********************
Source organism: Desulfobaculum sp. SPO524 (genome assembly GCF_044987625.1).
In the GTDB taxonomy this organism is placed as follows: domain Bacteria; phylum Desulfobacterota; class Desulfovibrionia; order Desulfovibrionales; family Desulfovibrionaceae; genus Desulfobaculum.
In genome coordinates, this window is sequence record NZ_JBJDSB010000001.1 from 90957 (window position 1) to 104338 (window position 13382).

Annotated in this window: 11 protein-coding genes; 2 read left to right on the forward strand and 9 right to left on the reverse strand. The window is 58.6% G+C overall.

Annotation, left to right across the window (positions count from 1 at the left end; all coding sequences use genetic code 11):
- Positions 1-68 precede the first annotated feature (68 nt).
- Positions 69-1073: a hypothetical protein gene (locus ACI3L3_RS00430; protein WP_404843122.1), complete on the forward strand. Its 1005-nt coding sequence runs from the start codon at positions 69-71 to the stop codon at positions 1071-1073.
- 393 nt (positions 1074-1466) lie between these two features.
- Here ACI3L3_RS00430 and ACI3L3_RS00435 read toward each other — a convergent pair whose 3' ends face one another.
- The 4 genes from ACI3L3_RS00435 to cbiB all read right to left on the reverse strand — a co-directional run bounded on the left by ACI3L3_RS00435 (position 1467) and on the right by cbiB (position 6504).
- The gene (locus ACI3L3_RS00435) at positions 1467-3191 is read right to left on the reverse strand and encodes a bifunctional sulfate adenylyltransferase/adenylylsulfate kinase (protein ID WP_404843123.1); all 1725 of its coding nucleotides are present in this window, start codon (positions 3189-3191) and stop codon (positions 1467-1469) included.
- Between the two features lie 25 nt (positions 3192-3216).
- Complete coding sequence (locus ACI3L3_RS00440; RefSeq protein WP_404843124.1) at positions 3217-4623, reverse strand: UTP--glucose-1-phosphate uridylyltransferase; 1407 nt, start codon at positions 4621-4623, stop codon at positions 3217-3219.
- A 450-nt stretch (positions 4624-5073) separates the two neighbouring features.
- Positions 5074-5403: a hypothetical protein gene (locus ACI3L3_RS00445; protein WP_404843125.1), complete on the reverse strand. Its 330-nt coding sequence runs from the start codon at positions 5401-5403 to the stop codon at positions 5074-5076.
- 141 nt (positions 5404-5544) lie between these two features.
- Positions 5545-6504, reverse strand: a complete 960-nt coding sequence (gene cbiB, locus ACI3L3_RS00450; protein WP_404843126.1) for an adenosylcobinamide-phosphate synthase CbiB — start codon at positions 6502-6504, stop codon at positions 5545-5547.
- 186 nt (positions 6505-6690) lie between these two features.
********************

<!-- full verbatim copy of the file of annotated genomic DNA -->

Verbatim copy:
Source organism: Desulfobaculum sp. SPO524 (genome assembly GCF_044987625.1).
In the GTDB taxonomy this organism is placed as follows: domain Bacteria; phylum Desulfobacterota; class Desulfovibrionia; order Desulfovibrionales; family Desulfovibrionaceae; genus Desulfobaculum.
In genome coordinates, this window is sequence record NZ_JBJDSB010000001.1 from 90957 (window position 1) to 104338 (window position 13382).

Annotated in this window: 11 protein-coding genes; 2 read left to right on the forward strand and 9 right to left on the reverse strand. The window is 58.6% G+C overall.

Annotation, left to right across the window (positions count from 1 at the left end; all coding sequences use genetic code 11):
- Positions 1-68 precede the first annotated feature (68 nt).
- Positions 69-1073: a hypothetical protein gene (locus ACI3L3_RS00430; protein WP_404843122.1), complete on the forward strand. Its 1005-nt coding sequence runs from the start codon at positions 69-71 to the stop codon at positions 1071-1073.
- 393 nt (positions 1074-1466) lie between these two features.
- Here ACI3L3_RS00430 and ACI3L3_RS00435 read toward each other — a convergent pair whose 3' ends face one another.
- The 4 genes from ACI3L3_RS00435 to cbiB all read right to left on the reverse strand — a co-directional run bounded on the left by ACI3L3_RS00435 (position 1467) and on the right by cbiB (position 6504).
- The gene (locus ACI3L3_RS00435) at positions 1467-3191 is read right to left on the reverse strand and encodes a bifunctional sulfate adenylyltransferase/adenylylsulfate kinase (protein ID WP_404843123.1); all 1725 of its coding nucleotides are present in this window, start codon (positions 3189-3191) and stop codon (positions 1467-1469) included.
- Between the two features lie 25 nt (positions 3192-3216).
- Complete coding sequence (locus ACI3L3_RS00440; RefSeq protein WP_404843124.1) at positions 3217-4623, reverse strand: UTP--glucose-1-phosphate uridylyltransferase; 1407 nt, start codon at positions 4621-4623, stop codon at positions 3217-3219.
- A 450-nt stretch (positions 4624-5073) separates the two neighbouring features.
- Positions 5074-5403: a hypothetical protein gene (locus ACI3L3_RS00445; protein WP_404843125.1), complete on the reverse strand. Its 330-nt coding sequence runs from the start codon at positions 5401-5403 to the stop codon at positions 5074-5076.
- 141 nt (positions 5404-5544) lie between these two features.
- Positions 5545-6504, reverse strand: a complete 960-nt coding sequence (gene cbiB, locus ACI3L3_RS00450; protein WP_404843126.1) for an adenosylcobinamide-phosphate synthase CbiB — start codon at positions 6502-6504, stop codon at positions 5545-5547.
- 186 nt (positions 6505-6690) lie between these two features.